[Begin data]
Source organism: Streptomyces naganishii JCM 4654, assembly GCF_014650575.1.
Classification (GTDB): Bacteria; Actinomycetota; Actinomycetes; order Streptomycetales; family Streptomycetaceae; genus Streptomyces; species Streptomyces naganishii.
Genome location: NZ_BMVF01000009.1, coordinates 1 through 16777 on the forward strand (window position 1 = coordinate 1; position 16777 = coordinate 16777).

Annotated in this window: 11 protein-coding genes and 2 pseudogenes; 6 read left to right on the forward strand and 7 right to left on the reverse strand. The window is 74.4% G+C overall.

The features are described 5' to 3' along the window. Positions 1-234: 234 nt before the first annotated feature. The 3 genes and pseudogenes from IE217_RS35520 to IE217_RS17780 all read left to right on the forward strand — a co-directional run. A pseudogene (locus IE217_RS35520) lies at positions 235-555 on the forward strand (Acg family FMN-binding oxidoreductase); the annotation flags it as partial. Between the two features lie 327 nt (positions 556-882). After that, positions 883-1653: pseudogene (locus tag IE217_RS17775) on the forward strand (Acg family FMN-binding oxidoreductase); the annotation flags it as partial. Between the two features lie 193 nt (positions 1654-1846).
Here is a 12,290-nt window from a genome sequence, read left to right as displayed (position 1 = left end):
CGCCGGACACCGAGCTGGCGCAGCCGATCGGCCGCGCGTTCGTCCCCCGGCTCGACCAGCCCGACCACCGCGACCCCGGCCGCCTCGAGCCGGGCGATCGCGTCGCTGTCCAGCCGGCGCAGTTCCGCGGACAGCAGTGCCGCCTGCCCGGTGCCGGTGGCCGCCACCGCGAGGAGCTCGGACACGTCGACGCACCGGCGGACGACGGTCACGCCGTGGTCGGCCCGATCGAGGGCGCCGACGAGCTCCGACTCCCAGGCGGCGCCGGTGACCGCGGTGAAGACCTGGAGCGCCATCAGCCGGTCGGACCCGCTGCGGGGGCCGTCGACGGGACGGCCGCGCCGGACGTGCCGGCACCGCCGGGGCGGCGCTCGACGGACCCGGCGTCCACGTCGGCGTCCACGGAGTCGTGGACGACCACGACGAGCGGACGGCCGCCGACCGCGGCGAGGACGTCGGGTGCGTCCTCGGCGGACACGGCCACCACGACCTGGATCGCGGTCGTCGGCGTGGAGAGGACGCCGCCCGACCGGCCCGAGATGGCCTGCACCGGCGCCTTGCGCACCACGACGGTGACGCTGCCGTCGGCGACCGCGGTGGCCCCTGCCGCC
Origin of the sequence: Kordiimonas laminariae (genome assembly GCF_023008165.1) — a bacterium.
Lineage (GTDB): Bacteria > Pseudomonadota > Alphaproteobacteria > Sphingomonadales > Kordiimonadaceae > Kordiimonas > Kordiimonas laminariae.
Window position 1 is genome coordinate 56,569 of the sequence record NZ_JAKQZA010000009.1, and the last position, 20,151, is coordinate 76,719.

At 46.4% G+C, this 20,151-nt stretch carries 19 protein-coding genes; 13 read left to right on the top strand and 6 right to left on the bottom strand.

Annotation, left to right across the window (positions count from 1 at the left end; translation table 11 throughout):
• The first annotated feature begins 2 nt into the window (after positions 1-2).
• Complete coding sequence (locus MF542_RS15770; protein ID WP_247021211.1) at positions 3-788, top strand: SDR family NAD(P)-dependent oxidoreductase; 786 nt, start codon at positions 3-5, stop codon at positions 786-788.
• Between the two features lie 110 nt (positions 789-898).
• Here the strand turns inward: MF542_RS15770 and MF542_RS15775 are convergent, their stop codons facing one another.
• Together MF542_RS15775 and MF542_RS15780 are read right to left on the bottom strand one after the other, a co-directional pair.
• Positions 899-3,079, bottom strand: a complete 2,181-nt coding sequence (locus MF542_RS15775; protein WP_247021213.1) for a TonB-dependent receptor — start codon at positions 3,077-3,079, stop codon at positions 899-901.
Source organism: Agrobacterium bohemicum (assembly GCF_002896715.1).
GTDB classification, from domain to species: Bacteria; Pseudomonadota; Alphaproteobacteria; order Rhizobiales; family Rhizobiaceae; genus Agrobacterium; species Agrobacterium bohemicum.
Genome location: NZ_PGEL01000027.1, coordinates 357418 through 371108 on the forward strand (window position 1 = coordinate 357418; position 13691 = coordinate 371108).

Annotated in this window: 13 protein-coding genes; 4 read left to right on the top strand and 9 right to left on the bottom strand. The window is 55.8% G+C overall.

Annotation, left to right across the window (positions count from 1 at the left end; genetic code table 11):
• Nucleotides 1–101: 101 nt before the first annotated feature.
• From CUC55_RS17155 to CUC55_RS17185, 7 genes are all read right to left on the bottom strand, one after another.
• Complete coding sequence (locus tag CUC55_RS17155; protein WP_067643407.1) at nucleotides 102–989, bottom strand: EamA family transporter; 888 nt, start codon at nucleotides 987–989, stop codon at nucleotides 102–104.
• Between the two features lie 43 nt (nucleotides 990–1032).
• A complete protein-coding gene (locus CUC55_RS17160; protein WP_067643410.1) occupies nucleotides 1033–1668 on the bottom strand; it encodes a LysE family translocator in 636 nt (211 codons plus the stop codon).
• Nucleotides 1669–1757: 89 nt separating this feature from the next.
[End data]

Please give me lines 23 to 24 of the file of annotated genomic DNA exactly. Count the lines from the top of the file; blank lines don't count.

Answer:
Annotation, left to right across the window (positions count from 1 at the left end; genetic code table 11):
• Nucleotides 1–101: 101 nt before the first annotated feature.